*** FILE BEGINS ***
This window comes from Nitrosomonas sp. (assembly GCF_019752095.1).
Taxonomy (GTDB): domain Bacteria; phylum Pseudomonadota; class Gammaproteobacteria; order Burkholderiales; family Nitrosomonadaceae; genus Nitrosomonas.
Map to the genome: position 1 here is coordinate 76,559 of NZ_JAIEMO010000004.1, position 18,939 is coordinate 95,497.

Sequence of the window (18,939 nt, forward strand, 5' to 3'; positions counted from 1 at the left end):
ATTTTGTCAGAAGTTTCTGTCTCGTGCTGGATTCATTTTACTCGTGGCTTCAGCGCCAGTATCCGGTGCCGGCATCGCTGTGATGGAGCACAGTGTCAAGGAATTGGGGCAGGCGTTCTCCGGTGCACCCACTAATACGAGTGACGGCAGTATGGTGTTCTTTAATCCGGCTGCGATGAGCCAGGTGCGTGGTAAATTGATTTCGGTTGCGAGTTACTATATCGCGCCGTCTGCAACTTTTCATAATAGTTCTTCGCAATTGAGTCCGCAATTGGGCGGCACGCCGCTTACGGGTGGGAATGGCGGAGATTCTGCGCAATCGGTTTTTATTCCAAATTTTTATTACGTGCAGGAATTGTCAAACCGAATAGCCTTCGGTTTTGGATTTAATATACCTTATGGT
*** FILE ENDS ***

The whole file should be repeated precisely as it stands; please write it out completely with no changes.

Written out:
This window comes from Nitrosomonas sp. (assembly GCF_019752095.1).
Taxonomy (GTDB): domain Bacteria; phylum Pseudomonadota; class Gammaproteobacteria; order Burkholderiales; family Nitrosomonadaceae; genus Nitrosomonas.
Map to the genome: position 1 here is coordinate 76,559 of NZ_JAIEMO010000004.1, position 18,939 is coordinate 95,497.

Sequence of the window (18,939 nt, forward strand, 5' to 3'; positions counted from 1 at the left end):
ATTTTGTCAGAAGTTTCTGTCTCGTGCTGGATTCATTTTACTCGTGGCTTCAGCGCCAGTATCCGGTGCCGGCATCGCTGTGATGGAGCACAGTGTCAAGGAATTGGGGCAGGCGTTCTCCGGTGCACCCACTAATACGAGTGACGGCAGTATGGTGTTCTTTAATCCGGCTGCGATGAGCCAGGTGCGTGGTAAATTGATTTCGGTTGCGAGTTACTATATCGCGCCGTCTGCAACTTTTCATAATAGTTCTTCGCAATTGAGTCCGCAATTGGGCGGCACGCCGCTTACGGGTGGGAATGGCGGAGATTCTGCGCAATCGGTTTTTATTCCAAATTTTTATTACGTGCAGGAATTGTCAAACCGAATAGCCTTCGGTTTTGGATTTAATATACCTTATGGT